Uroš Seljak

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Uroš Seljak in 2011

Uros Seljak (born May 13, 1966 in Nova Gorica) is a Slovenian cosmologist, a professor of astronomy and physics at University of California, Berkeley.[1] He is particularly known for his research on cosmic microwave background radiation,[2] galaxy clustering and weak gravitational lensing,[3] and the implications of these observations for the large scale structure of the universe.[4]

After finishing the Nova Gorica Grammar School, Seljak did his undergraduate studies at the University of Ljubljana, Slovenia, graduating in 1989, and received a master's degree from the same institution in 1991. He then went to the Massachusetts Institute of Technology, receiving his Ph.D. in 1995. After postdoctoral studies at the Harvard-Smithsonian Center for Astrophysics, he took faculty positions at Princeton University, the International Centre for Theoretical Physics in Trieste, Italy, and the University of Zurich, before joining the Berkeley faculty in 2008. At Berkeley, he also holds a joint appointment with the Lawrence Berkeley National Laboratory.[1]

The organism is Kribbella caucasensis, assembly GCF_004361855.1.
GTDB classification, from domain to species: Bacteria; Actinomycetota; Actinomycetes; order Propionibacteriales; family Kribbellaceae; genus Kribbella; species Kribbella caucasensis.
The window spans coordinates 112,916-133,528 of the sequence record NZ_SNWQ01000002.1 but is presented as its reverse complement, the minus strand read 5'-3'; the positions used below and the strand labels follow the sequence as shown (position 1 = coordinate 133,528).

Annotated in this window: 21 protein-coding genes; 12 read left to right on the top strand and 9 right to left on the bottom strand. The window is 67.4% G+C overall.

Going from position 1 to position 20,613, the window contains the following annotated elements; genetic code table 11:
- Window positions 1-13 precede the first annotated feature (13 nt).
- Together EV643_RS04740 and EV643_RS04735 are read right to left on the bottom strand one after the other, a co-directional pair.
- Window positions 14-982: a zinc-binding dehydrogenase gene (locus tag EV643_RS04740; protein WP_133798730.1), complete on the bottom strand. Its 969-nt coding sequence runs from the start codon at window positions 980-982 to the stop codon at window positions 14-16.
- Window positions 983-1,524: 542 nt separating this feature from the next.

In 2001, he won the Helen B. Warner Prize for Astronomy which is awarded annually by the American Astronomical Society to a young astronomer.[1][5] Together with Matias Zaldarriaga, he developed the CMBFAST code, the first computationally efficient method for computing the anisotropy of the cosmic microwave background radiation for an arbitrary set of cosmological parameters.

Seljak's thesis students include Matias Zaldarriaga, Kevin Huffenberger, Chris Hirata, Rachel Mandelbaum, Nikhil Padmanabhan, Lucas Lombriser, Nico Hamaus, Tobias Baldauf, Zvonimir Vlah and Jonathan Blazek.


  1. ^ a b c Faculty profile, UC Berkeley physics department, retrieved 2011-03-27.
  2. ^ Sincell, Mark (March 30, 1999), "A New Lens on Dark Matter", Physical Review Focus .
  3. ^ "Galaxy Study Validates General Relativity on Cosmic Scale, Existence of Dark Matter", Science Daily, March 10, 2010 .
  4. ^ Becker, Markus (April 20, 2005), "Raumzeit-Wellen provozieren Forscher", Spiegel (in German) .
  5. ^ Warner prize recipients, AAS, retrieved 2011-03-27.